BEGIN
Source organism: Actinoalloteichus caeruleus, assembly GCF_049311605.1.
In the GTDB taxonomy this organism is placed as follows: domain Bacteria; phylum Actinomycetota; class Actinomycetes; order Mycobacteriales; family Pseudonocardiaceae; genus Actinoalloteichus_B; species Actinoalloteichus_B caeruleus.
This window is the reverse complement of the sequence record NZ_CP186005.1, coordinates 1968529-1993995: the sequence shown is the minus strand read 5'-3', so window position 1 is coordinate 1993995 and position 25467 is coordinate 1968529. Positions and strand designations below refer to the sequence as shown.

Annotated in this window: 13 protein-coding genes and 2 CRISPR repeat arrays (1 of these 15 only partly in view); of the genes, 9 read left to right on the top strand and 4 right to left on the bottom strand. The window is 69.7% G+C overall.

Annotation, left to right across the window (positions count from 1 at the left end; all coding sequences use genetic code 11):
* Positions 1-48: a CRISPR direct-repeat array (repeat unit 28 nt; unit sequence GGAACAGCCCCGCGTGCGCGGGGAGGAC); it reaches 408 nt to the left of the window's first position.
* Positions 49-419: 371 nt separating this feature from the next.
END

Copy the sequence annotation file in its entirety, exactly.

Source organism: Actinoalloteichus caeruleus, assembly GCF_049311605.1.
In the GTDB taxonomy this organism is placed as follows: domain Bacteria; phylum Actinomycetota; class Actinomycetes; order Mycobacteriales; family Pseudonocardiaceae; genus Actinoalloteichus_B; species Actinoalloteichus_B caeruleus.
This window is the reverse complement of the sequence record NZ_CP186005.1, coordinates 1968529-1993995: the sequence shown is the minus strand read 5'-3', so window position 1 is coordinate 1993995 and position 25467 is coordinate 1968529. Positions and strand designations below refer to the sequence as shown.

Annotated in this window: 13 protein-coding genes and 2 CRISPR repeat arrays (1 of these 15 only partly in view); of the genes, 9 read left to right on the top strand and 4 right to left on the bottom strand. The window is 69.7% G+C overall.

Annotation, left to right across the window (positions count from 1 at the left end; all coding sequences use genetic code 11):
* Positions 1-48: a CRISPR direct-repeat array (repeat unit 28 nt; unit sequence GGAACAGCCCCGCGTGCGCGGGGAGGAC); it reaches 408 nt to the left of the window's first position.
* Positions 49-419: 371 nt separating this feature from the next.